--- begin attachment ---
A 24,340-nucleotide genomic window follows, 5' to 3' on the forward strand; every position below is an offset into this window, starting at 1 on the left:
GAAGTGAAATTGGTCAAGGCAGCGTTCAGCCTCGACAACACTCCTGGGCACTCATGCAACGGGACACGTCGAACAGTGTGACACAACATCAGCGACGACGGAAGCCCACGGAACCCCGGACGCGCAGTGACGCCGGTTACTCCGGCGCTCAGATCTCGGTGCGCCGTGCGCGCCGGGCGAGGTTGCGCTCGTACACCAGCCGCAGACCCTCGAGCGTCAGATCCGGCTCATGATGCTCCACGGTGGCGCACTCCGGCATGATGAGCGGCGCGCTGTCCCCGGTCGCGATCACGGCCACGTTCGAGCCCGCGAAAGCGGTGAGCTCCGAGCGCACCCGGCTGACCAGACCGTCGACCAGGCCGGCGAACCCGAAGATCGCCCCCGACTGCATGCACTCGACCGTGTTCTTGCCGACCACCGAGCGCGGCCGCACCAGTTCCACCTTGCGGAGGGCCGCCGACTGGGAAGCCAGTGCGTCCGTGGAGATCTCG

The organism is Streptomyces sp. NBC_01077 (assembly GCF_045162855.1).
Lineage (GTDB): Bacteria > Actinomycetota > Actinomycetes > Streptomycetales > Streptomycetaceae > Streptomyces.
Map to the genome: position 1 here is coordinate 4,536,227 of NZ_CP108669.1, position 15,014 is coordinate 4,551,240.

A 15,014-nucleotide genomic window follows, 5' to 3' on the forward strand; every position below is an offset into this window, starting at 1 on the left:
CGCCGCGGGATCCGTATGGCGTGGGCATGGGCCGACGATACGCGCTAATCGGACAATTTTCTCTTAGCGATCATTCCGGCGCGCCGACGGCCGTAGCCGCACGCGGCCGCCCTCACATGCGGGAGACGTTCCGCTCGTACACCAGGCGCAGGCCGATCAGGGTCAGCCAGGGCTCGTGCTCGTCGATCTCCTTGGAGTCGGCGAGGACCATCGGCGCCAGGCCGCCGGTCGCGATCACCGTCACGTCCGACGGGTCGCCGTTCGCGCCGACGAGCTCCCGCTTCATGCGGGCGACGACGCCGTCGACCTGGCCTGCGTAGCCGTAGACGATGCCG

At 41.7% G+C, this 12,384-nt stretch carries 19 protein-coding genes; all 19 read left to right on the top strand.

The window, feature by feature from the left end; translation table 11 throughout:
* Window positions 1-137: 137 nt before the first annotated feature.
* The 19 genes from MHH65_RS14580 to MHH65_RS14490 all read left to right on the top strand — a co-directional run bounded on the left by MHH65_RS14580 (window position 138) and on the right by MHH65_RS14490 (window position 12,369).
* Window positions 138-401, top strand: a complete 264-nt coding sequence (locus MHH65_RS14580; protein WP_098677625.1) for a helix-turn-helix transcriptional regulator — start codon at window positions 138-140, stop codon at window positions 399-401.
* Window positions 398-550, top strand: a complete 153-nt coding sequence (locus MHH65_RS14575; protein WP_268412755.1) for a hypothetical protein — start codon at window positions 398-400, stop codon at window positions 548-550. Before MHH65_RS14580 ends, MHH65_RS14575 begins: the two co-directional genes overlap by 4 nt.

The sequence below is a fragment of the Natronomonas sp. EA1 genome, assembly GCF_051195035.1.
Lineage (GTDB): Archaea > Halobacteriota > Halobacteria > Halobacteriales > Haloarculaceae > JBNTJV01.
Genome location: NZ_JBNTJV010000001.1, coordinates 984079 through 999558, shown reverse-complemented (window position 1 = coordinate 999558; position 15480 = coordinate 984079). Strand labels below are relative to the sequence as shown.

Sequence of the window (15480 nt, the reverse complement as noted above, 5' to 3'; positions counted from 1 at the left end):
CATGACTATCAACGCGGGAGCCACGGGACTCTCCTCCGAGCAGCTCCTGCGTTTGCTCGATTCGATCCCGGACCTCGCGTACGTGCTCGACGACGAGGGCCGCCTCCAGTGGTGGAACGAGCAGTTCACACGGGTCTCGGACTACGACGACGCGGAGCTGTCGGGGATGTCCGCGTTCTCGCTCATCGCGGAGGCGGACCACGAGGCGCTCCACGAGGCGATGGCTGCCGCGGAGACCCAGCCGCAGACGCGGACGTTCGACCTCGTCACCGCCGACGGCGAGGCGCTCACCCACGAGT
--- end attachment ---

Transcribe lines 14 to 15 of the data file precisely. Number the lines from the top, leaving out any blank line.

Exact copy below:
The sequence below is a fragment of the Natronomonas sp. EA1 genome, assembly GCF_051195035.1.
Lineage (GTDB): Archaea > Halobacteriota > Halobacteria > Halobacteriales > Haloarculaceae > JBNTJV01.